ALA accounts
Twitter: @ALALibrary
Facebook: @AmericanLibraryAssociation
Instagram: @americanlibraryassociation


Show the world that you love libraries with an array of apparel, tote bags, magnets, and more, all available through the ALA Graphics Store! Sales support the American Library Association's critical work in promoting the value of libraries.

About National Library Week

In the mid-1950s, research showed that Americans were spending less on books and more on radios, televisions and musical instruments. Concerned that Americans were reading less, the ALA and the American Book Publishers formed a nonprofit citizens organization called the National Book Committee in 1954. The committee's goals were ambitious. They ranged from "encouraging people to read in their increasing leisure time" to "improving incomes and health" and "developing strong and happy family life."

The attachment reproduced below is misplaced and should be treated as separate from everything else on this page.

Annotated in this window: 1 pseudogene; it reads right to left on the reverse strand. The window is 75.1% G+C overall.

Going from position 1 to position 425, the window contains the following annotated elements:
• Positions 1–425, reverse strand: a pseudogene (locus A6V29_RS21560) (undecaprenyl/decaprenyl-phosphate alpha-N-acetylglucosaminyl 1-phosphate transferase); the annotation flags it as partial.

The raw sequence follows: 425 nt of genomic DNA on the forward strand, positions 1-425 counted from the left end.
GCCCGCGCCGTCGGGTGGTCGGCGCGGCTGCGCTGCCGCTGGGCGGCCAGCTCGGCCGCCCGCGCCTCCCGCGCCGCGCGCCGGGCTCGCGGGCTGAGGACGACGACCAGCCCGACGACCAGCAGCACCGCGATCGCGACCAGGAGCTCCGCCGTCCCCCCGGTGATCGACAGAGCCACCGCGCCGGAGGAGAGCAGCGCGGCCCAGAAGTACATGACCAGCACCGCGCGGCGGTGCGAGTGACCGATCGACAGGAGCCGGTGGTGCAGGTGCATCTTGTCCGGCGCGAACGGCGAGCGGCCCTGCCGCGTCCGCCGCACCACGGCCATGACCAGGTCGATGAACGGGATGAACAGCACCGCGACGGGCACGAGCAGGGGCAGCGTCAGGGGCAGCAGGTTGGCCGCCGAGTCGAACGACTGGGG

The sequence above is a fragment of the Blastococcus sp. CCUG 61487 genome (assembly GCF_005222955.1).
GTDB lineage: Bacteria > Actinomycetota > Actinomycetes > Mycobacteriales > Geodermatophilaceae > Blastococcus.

In 1957, the committee developed a plan for National Library Week based on the idea that once people were motivated to read, they would support and use libraries. With the cooperation of ALA and with help from the Advertising Council, the first National Library Week was observed in 1958 with the theme "Wake Up and Read!" The 2018 celebration marked the 60th anniversary of the first event.

Read more about the history of National Library Week in American Libraries Magazine, and check out the list of past National Library Week themes.

Subscribe to the I Love Libraries newsletter for library news and advocacy updates.

Support I Love Libraries and our efforts to promote the value of libraries and librarians.